More Realism in Africa's Regional Integration

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    “Why do I sit in the dark for four days? Regional Integration is the cause of our darkness.” This pointed and enlightening remark was heard at a Pretoria workshop on regional integration in Southern Africa (1). One participant highlighted some of the difficulties posed by a combination of ill-justified trust in a powerful neighbour and overreliance on that neighbour’s energy production capacity.

    For years Botswana bought some of the world’s cheapest electricity from South Africa’s Electricity Supply Commission. While Botswana disposes of bigger coal reserves than South Africa, the country declined to develop sufficient production capacity of electricity to keep its own mines running and to service its households. So when ESCOM reduced electricity supplies to its northern neighbour, recurring power cuts were the direct result.

    This anecdote summarised well some of the sentiments, difficulties and dilemmas facing supporters of improved regional integration in Africa. A dialogue event was facilitated by ECDPM/SAIIA as one stocktaking moment in a programme to gather more evidence on political and economic drivers and obstacles to regional integration in the Southern African region. The workshop brought together representatives or practitioners from the private and public sectors, as well as academia, intermediary organisations engaging in facilitation of regional or cross-border initiatives, and donors.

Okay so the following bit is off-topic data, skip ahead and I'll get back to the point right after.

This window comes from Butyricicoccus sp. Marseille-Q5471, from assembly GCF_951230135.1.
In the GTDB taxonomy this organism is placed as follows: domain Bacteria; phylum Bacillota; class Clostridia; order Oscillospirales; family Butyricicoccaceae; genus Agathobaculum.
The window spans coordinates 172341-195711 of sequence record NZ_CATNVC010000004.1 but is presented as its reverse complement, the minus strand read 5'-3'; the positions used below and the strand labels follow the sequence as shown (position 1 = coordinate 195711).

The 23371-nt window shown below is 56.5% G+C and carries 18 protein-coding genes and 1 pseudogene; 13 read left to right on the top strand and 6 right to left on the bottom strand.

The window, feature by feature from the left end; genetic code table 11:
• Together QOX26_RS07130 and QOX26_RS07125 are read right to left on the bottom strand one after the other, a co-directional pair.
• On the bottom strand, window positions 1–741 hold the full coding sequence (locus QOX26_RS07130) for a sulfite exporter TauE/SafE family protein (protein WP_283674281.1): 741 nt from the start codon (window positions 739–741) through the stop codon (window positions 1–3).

While regional integration comes with many promises of developmental outcomes, the actual practice on the ground is more sobering. There is a big diversity in national interests and the distribution of power and resources between and within states is vast. Trust levels are shaky as there are insufficient formal and informal institutions that can guarantee essential functions such as planning, contract enforcement, conflict and dispute resolution, project preparations, etc. Hence the gulf between what the protocols of the formal regional institutions promise and what the member states (of the African Union and its eight Regional Economic Communities) deliver.

    The regional integration agenda is complex and unwieldy involving multiple economic and other (sub)sectors and stakeholders with even more (open or hidden) agendas. To cut through these complexities ECDPM/SAIIA narrowed the scope of the workshop agenda and their research. Instead of measuring the gap between regional policies and their actual implementation, both organisations preferred to focus on more or less successful examples of cross-border cooperation. Sector specific examples of bottom-up regional integration involving multiple state and non-state actors were prioritised. The workshop discussions revolved around the economic and political actors and factors that contribute to success or obstruct it, and cross-border processes such as infrastructure development (especially transport corridors), water, energy, etc.